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Fern
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21 Jan 2022, 4:40 pm

Today I learned:

1. that when I am a guest at a dinner party, I am expected to go home when the host starts picking up empty plates.
2. (because of point 1) that if I host a dinner party, I shouldn't pick up plates unless I want everyone to leave.

These are revelations to me. It explains a lot of gatherings that ended abruptly in my view. I always wondered how people orchestrate leaving these kinds of things all at once. On a more critical note, it seems impractical to just leave one person to clean up all of that mess. Do NTs really not want help washing the dishes?

That being said, I'm glad someone told me.


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21 Jan 2022, 4:43 pm

Why should dirty plates be just left on the table?



ToughDiamond
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21 Jan 2022, 6:28 pm

Maybe sometimes they're just clearing the table so the guests can play cards?



MrsPeel
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22 Jan 2022, 12:23 am

I didn't know that



Velorum
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22 Jan 2022, 4:18 am

Just as well that I dont go to dinner parties.

Dirty dishes are washed and put away immediately in my house.

The prospect of sitting among unwashed crockery with the remains of half people meals on full display whilst trying to understand and respond to 'chit chat' fills me with horror. :)


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naturalplastic
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22 Jan 2022, 6:54 am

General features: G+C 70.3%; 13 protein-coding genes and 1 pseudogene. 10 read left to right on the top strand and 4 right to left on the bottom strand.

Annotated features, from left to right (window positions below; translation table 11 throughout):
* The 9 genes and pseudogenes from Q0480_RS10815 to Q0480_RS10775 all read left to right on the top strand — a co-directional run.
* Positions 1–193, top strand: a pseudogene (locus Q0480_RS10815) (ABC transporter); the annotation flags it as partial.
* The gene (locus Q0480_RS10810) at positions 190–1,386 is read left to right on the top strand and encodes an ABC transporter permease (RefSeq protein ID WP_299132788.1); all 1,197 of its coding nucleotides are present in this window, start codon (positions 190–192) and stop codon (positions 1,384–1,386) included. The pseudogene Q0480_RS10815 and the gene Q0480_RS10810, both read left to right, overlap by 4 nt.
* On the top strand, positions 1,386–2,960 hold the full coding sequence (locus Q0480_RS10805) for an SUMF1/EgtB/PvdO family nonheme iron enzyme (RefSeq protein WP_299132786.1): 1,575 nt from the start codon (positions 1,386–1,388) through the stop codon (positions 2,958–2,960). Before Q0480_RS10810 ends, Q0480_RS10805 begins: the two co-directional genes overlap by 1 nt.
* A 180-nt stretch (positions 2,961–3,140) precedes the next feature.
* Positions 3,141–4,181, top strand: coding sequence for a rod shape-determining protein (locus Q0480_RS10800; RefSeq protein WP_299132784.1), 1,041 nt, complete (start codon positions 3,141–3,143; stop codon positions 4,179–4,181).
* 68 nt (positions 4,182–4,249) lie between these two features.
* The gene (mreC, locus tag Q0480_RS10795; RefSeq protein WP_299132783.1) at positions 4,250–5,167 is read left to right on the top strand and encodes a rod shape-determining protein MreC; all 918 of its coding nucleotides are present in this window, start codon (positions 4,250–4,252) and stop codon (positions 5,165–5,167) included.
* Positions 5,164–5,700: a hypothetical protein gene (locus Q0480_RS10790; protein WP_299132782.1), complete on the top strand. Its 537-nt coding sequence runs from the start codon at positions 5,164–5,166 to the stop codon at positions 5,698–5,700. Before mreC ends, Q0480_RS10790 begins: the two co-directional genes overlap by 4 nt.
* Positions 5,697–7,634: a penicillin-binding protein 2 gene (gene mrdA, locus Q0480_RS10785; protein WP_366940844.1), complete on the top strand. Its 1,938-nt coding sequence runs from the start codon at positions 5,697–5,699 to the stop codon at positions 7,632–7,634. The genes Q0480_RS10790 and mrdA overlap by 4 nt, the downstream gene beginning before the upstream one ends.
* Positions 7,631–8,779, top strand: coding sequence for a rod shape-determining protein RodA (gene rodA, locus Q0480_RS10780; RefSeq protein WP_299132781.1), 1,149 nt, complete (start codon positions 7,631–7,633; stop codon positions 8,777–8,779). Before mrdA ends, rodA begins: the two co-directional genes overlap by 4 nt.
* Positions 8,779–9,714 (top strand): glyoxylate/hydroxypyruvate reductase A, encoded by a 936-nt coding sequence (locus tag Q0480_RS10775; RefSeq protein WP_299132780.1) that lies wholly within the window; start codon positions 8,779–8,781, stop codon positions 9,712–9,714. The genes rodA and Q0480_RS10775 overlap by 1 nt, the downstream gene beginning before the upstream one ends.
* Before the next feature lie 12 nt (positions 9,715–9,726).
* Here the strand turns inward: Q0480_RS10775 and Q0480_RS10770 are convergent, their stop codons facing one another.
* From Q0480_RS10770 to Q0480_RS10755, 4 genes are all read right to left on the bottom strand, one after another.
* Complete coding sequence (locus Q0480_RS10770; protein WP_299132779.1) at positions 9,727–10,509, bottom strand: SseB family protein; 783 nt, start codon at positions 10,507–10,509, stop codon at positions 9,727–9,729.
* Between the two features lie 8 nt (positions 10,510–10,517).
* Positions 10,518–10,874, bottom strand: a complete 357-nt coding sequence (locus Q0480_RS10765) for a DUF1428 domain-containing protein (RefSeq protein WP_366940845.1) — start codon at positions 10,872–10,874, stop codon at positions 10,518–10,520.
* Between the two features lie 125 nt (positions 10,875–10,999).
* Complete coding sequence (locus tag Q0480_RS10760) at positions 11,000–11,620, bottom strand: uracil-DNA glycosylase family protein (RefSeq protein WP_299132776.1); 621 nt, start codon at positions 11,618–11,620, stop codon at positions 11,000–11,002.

Velorum wrote:
Just as well that I dont go to dinner parties.

Dirty dishes are washed and put away immediately in my house.

The prospect of sitting among unwashed crockery with the remains of half people meals on full display whilst trying to understand and respond to 'chit chat' fills me with horror. :)

It doesnt work that way. After you eat youre spose to retire to the living room to chit chat.



Joe90
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22 Jan 2022, 7:37 am

Wait, it's an NT thing not to offer to wash the dishes?


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kraftiekortie
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22 Jan 2022, 7:40 am

In American culture, the host family is supposed to clean up after dinner; the guests aren’t supposed to help.

In West Indian culture, though, the guests are supposed to help clean up.



HighLlama
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22 Jan 2022, 7:48 am

Helping with dishes can depend on who is left to do them. Yes, if it's a family, they can probably handle it. If it's one friend hosting a group, however, I think most people would offer to help.

As far as cleaning up the dishes, that probably depends on other things to. Were you (OP) the only one left and they cleared the table? Or did they do this once everyone was done eating, just to have the table open?



ToughDiamond